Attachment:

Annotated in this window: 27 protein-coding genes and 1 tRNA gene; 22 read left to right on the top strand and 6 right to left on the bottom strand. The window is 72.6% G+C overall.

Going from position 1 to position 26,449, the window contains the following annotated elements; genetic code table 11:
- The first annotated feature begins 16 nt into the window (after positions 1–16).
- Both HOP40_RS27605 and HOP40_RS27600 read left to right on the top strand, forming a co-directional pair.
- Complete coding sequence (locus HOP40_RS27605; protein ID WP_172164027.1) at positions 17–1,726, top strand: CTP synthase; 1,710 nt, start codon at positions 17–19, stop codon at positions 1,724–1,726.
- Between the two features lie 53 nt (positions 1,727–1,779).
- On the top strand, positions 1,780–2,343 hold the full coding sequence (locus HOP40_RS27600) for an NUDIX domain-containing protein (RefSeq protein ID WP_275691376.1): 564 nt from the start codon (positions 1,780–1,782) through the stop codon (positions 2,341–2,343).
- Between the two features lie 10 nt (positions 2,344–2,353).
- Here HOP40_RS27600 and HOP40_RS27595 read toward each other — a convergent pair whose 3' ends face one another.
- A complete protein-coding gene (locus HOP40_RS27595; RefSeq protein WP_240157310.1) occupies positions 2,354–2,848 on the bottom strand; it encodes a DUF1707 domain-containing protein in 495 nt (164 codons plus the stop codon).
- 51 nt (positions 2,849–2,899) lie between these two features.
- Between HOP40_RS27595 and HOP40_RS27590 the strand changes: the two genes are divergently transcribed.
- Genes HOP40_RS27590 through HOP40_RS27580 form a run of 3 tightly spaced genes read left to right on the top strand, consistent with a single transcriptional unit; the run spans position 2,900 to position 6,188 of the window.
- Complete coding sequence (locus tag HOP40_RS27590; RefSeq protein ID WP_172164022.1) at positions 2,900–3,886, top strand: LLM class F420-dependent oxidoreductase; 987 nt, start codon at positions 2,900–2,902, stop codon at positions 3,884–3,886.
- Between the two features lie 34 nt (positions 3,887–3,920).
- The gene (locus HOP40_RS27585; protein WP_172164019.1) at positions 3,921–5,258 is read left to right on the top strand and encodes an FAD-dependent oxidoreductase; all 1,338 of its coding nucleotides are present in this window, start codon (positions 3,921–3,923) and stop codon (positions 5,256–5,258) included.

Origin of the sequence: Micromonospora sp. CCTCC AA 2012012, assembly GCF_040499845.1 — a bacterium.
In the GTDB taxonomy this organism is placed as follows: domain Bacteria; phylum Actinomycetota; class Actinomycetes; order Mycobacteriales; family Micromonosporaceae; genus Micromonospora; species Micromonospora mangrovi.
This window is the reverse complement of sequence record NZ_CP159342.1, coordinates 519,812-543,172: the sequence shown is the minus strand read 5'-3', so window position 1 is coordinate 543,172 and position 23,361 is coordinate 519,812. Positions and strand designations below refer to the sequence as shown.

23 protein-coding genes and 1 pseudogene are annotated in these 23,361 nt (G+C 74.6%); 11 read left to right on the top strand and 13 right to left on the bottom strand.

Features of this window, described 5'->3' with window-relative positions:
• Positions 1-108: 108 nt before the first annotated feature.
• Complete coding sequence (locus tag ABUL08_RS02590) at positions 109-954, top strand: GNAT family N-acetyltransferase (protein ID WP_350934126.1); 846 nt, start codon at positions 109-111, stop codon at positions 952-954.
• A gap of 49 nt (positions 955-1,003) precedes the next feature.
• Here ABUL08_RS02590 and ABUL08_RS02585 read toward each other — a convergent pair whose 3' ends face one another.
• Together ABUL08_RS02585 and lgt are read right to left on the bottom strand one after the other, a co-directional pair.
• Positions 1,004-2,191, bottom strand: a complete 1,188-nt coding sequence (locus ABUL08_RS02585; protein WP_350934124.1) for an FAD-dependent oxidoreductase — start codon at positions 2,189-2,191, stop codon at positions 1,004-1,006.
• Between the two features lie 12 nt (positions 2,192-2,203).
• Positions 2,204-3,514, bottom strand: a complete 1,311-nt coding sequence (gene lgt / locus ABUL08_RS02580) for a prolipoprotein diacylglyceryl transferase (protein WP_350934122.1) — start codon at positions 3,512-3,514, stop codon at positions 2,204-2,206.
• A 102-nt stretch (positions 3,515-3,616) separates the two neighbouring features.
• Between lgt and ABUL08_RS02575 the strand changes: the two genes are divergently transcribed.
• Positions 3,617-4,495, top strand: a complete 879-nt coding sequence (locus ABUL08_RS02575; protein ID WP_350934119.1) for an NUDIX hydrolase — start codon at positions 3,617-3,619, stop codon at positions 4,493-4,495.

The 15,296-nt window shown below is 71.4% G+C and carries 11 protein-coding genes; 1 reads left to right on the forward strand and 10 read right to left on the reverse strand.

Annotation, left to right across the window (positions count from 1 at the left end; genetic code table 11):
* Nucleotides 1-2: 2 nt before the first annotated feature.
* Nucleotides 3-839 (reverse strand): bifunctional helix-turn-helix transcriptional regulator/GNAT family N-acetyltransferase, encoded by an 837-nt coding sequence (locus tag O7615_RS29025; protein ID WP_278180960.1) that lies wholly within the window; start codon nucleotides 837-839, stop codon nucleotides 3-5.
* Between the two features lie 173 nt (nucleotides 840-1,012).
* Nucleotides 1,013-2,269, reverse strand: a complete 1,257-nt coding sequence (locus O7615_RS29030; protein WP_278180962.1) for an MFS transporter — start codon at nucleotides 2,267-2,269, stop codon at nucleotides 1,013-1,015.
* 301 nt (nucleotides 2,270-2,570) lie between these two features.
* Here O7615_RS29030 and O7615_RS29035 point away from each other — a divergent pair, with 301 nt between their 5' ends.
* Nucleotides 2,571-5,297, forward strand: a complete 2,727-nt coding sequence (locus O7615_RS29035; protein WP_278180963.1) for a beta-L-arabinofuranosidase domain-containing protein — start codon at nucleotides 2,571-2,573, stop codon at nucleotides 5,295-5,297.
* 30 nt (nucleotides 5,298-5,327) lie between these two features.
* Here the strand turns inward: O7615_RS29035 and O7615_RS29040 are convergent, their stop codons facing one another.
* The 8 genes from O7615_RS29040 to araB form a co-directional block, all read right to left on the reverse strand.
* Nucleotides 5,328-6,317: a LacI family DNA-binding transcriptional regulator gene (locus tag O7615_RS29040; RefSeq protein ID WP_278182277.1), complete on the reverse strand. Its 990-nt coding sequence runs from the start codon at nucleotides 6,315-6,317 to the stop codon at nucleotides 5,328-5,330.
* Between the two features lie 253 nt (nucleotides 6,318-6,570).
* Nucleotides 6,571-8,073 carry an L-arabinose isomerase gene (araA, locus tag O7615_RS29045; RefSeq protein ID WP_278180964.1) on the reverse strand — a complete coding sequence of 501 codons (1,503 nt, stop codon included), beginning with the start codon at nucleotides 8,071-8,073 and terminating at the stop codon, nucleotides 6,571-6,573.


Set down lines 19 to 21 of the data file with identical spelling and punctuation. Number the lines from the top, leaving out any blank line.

This window is the reverse complement of sequence record NZ_CP159342.1, coordinates 519,812-543,172: the sequence shown is the minus strand read 5'-3', so window position 1 is coordinate 543,172 and position 23,361 is coordinate 519,812. Positions and strand designations below refer to the sequence as shown.

23 protein-coding genes and 1 pseudogene are annotated in these 23,361 nt (G+C 74.6%); 11 read left to right on the top strand and 13 right to left on the bottom strand.

Features of this window, described 5'->3' with window-relative positions: